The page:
The Use of Bronchodilators in Children

The use of bronchodilators – especially albuterol, better known as Ventolin – is a common treatment of respiratory illnesses in children.
The Use of Bronchodilators in Children
Sara Viruega Encinas

Written and verified by the pharmacist Sara Viruega Encinas.

Last update: 27 December, 2022

The use of bronchodilators is the treatment for many of the most frequent respiratory illnesses in childhood. They’re mainly useful in the management of asthma.

In this article, we’ll see what these drugs are, how they work, and how they should be used in children. First of all, in order to better understand the use of bronchodilators, it’s helpful to clarify how our respiratory system works.

The respiratory system

When we inhale, air enters our body through the nose or mouth and flows down the trachea. This duct branches into two bronchi that go on to each lung and which, in turn, divide into smaller and more numerous bronchioles and, finally, into alveoli.

It’s in the alveoli that the exchange of oxygen and carbon dioxide with our blood takes place. The small blood capillaries surrounding the alveoli take the oxygen from the air that we inhale and then send it to the heart. Then, the heart distributes it through the blood to the rest of the body.

In the same way, the blood deposits in the alveoli the carbon dioxide coming from the body, which we expel through the nose and mouth. The itinerary is the same, but the opposite.

The Use of Bronchodilators in Children

The respiratory muscles of the thorax, such as the diaphragm, control the entire breathing process (inhalation-exhalation).

For example, in asthma, the airways become inflamed and accumulate mucus that complicates the passage of air. Something similar happens in bronchiolitis, as the bronchioles become inflamed and mucus accumulates, making breathing difficult. So, let’s see how bronchodilators can help in these cases.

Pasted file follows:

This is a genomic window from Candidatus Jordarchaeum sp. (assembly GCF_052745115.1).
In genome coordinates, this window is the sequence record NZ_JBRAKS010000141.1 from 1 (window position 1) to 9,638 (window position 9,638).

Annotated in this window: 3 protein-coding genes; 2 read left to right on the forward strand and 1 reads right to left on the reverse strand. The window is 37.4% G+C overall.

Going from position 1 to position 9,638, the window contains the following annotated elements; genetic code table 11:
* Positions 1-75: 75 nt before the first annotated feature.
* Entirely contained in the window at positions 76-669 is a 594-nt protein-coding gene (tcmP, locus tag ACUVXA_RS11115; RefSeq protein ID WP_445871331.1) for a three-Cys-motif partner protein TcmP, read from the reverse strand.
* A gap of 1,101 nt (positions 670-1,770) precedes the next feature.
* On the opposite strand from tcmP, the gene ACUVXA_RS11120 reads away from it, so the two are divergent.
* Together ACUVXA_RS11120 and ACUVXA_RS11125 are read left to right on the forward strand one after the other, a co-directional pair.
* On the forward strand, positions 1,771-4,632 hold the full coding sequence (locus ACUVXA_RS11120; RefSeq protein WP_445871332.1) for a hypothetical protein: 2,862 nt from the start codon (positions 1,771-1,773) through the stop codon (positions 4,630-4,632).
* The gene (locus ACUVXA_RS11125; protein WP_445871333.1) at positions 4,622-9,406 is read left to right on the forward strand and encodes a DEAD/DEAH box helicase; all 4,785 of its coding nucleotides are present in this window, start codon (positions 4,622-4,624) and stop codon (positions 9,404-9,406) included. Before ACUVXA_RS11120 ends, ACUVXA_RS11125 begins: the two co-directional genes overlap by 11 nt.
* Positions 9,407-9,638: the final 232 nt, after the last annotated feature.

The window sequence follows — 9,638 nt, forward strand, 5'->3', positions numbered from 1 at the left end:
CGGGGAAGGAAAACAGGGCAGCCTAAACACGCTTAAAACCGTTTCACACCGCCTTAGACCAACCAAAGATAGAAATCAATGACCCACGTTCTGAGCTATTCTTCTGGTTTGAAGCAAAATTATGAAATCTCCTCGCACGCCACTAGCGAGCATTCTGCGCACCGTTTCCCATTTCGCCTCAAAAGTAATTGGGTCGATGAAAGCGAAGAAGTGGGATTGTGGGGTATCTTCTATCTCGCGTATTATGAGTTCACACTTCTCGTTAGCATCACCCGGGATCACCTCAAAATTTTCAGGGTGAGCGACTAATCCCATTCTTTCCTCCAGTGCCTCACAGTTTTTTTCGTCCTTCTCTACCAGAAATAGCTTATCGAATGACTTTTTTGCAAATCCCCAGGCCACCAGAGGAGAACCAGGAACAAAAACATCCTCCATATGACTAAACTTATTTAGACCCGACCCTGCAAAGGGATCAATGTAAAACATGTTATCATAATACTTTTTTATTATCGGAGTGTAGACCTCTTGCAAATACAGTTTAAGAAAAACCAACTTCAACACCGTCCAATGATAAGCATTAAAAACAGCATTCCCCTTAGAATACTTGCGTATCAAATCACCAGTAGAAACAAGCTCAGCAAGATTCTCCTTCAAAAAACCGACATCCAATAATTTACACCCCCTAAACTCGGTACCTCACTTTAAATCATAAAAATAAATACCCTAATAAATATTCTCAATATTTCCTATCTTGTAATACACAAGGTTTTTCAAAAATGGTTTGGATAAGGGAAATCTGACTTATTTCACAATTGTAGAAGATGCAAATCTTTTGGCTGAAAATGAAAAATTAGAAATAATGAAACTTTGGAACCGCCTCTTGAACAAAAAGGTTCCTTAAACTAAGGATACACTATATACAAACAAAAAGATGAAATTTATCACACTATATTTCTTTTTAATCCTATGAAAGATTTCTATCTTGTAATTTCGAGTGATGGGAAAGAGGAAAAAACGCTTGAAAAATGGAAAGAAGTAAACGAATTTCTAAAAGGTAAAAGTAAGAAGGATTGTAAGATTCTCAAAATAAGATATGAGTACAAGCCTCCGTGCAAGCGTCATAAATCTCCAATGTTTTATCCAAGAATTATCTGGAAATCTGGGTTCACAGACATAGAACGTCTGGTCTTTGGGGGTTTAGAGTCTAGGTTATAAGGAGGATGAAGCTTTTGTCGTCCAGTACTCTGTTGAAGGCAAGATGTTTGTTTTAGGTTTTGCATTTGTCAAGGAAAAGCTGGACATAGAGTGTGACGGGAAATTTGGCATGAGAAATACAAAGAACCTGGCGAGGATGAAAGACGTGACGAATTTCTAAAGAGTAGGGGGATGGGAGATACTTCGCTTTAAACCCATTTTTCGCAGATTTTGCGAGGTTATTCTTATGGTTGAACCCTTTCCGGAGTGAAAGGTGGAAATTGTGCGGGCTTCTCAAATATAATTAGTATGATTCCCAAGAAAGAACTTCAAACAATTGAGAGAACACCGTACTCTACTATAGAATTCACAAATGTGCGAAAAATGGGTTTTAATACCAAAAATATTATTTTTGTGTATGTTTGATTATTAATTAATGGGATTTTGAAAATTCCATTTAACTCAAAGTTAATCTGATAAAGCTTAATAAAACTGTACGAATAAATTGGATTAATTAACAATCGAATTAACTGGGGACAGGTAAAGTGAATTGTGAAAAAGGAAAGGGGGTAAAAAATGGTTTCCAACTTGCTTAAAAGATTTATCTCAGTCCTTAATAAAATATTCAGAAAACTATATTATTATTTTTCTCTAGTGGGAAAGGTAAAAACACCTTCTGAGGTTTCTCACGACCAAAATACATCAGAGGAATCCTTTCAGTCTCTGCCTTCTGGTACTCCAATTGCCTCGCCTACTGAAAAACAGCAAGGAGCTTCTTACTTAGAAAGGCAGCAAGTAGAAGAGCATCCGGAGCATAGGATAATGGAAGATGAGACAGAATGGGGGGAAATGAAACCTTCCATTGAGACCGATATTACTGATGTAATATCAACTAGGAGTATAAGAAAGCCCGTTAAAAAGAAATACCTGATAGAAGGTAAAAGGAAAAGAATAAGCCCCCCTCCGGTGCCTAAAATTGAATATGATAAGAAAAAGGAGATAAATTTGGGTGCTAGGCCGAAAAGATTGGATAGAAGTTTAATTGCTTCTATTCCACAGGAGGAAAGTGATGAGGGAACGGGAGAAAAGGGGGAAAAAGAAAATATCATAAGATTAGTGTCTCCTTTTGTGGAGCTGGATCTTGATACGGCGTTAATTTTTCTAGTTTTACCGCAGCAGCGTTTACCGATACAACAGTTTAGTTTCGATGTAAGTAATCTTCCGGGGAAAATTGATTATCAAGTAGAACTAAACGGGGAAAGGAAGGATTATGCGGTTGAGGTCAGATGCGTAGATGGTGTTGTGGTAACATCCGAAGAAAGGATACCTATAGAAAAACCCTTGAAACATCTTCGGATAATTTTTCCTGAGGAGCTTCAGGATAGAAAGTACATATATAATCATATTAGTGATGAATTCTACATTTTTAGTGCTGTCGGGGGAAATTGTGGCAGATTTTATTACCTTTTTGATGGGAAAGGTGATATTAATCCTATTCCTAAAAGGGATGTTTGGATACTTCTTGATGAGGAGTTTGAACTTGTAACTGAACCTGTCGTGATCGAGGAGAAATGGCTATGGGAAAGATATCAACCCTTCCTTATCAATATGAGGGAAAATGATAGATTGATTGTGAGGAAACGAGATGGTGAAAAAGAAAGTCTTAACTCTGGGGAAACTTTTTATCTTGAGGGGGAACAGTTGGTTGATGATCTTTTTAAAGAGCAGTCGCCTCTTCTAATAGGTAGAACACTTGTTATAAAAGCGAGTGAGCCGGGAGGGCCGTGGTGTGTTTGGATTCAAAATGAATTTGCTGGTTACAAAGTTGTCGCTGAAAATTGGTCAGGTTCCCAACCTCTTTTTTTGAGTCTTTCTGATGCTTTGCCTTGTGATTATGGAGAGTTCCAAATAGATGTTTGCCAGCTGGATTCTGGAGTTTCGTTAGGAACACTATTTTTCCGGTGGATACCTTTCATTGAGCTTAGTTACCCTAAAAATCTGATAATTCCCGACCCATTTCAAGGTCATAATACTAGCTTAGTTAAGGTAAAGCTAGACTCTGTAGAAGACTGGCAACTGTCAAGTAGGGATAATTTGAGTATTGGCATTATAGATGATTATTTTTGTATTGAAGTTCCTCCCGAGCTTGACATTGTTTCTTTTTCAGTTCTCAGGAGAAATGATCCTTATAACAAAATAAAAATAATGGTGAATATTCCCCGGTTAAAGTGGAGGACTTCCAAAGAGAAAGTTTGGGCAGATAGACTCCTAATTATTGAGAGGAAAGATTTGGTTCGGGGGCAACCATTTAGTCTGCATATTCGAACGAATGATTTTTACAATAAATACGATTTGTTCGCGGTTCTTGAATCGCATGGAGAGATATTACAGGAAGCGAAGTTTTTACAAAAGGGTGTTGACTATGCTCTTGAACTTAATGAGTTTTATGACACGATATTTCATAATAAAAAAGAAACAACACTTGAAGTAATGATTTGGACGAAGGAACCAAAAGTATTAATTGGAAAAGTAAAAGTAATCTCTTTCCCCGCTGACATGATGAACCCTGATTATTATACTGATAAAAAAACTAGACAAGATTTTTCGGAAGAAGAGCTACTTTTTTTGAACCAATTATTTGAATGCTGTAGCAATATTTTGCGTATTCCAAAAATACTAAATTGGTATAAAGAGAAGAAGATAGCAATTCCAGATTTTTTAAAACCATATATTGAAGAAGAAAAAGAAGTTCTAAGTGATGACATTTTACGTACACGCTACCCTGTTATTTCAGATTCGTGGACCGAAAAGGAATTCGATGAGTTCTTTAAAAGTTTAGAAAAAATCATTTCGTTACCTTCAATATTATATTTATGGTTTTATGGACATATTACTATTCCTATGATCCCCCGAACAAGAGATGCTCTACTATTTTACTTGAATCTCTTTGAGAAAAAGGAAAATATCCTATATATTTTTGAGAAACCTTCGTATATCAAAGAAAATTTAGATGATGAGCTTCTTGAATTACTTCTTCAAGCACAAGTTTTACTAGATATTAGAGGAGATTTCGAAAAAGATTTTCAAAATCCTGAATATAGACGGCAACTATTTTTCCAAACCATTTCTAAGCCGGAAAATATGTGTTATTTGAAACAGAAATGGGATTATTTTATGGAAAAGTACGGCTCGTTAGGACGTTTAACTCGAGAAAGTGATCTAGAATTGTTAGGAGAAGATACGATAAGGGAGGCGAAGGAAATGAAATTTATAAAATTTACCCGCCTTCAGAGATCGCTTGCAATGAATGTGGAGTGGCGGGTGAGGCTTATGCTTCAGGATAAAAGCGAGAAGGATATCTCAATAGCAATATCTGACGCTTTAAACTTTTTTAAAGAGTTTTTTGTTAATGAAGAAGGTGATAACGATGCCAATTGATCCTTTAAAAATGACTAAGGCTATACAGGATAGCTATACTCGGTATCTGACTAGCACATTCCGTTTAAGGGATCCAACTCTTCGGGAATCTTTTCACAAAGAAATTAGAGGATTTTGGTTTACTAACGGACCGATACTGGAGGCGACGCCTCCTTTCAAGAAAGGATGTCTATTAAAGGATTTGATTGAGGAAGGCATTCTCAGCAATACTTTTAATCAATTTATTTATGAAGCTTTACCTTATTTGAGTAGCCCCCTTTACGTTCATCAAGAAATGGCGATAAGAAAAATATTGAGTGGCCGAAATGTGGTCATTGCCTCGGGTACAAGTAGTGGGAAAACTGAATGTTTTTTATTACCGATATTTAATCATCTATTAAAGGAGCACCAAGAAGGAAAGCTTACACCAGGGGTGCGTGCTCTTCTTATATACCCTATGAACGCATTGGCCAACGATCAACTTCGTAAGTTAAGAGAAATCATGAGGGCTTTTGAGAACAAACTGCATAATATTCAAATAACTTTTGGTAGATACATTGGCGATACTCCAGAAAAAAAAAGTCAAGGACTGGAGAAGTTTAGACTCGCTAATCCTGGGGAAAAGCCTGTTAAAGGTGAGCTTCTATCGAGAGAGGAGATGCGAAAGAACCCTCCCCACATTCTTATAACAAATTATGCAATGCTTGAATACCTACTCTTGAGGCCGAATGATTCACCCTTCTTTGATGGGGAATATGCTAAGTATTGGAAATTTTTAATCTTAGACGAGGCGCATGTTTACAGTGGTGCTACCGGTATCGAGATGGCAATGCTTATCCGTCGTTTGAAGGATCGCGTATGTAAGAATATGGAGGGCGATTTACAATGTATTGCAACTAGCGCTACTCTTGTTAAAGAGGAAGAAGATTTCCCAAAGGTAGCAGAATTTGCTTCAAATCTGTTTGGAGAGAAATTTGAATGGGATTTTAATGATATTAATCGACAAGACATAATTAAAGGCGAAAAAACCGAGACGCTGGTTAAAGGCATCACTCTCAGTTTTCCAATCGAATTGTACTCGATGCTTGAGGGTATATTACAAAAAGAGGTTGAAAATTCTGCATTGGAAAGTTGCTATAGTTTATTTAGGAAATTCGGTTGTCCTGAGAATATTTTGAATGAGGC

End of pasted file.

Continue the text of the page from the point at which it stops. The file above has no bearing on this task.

What are bronchodilator drugs?

Bronchodilators are those drugs that open the bronchi. So, the use of bronchodilators allows air to pass through the airways properly. As their name indicates, they dilate the bronchi and bronchioles which, as we’ve said, are the structures that form the inside of the lungs and conduct the air. They usually come in the form of inhalers.

Bronchodilators can be classified into two main groups:

  • Short-acting: They’re used in specific moments of crisis to facilitate breathing quickly. They take a short time to take effect, although this doesn’t last long. For example, a doctor may prescribe them for asthma attacks that result from physical exercise. Among them, we have:
    • Albuterol: Always administered with a nebulizer
    • Terbutaline: Used in older children
  • Long-acting: Used to prevent and control symptoms in the longer term. They take longer to take effect but have a longer duration. They’re used in continuous maintenance treatments and always accompanied by inhaled corticosteroids, never alone. The most frequent combinations are:
    • Salmeterol + Fluticasone
    • Formoterol + Budesonide

Use of bronchodilators in children

One of the most commonly used bronchodilators in children is albuterol, better known by its brand name, Ventolin. This is a short-acting bronchodilator that belongs to the group of beta-2-adrenergic agonists. They go by this name because they act on a specific receptor in the smooth muscle of the lung.